When investing in a property, you are not only buying bricks and mortar, but also the immediate surroundings, which are significantly influenced by your neighbours. Good neighbours can help sell a house and boost its value, whilst bad ones can knock as much as 10% off the price.

So when buying, it’s worth enquiring about a seller’s relationship with the neighbours, and sellers should always be transparent when answering a buyer’s inquiries, as an omission can lead to problems. One buyer successfully sued the previous owners of their property for not disclosing long-running problems with neighbours, and were awarded £67,500 in costs and compensation.

Although by no means a comprehensively reliable guide, when buying a property, the following pointers might help you avoid future headaches:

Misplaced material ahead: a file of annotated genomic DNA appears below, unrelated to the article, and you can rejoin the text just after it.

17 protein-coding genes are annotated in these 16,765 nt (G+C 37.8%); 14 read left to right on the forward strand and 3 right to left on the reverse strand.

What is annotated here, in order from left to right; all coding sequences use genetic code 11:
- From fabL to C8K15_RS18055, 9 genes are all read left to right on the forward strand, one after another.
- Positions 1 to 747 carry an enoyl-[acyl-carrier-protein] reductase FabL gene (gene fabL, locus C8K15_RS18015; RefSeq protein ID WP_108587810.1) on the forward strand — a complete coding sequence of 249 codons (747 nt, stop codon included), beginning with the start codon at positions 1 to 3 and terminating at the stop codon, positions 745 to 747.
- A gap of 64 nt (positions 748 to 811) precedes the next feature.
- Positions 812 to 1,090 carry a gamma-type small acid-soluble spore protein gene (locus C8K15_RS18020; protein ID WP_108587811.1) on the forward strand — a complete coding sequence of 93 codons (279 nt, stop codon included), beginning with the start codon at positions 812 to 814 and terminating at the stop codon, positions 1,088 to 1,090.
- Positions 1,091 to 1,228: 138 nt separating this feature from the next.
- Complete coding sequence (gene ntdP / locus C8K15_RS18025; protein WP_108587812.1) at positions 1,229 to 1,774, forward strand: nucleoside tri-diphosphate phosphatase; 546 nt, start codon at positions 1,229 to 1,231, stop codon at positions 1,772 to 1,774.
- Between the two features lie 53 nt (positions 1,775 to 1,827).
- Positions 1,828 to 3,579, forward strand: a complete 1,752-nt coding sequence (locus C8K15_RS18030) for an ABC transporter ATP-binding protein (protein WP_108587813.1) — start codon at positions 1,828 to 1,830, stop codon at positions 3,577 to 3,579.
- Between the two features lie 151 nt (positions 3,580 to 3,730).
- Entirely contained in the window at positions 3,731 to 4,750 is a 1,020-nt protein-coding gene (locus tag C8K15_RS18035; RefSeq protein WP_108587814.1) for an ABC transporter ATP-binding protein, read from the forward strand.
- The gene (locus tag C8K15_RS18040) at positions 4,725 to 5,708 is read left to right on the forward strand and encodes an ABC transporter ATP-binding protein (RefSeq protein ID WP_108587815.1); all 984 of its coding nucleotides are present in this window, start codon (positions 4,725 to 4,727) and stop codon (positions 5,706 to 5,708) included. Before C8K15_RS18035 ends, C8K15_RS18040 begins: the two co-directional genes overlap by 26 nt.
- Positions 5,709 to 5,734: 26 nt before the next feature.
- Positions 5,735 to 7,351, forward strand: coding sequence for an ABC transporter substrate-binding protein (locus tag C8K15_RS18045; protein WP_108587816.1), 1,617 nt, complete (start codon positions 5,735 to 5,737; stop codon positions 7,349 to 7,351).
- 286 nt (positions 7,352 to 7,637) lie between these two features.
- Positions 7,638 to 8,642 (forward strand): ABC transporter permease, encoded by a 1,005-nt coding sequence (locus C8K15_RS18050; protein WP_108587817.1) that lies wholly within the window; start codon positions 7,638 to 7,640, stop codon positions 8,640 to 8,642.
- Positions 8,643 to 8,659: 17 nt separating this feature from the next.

1. How well do the neighbours maintain their property and garden?
  2. Could any bordering hedges be a potential sticking point? If so, investigate.
  3. Find out if the surrounding properties are rented or owner-occupied. If rented, what is the turnover of residents, and are they likely to be as interested in maintaining a good relationship with their neighbours as an owner-occupier might be?
  4. Are the neighbours planning any building work that might interfere with your personal space and privacy? There is nothing to stop you asking them!
  5. Do they have loud parties? A walk-past on a Saturday night might be useful.
  6. Do they have numerous loud children running round their garden on a sunny day when you want to enjoy your own garden?
  7. Is there a pub or club that creates noise nearby?

Tidy, friendly and courteous neighbours undoubtedly contribute to a more pleasant living environment, so a little research before you buy can pay dividends and add not only to your enjoyment of your new home, but also to its value.


Chief Executive Officer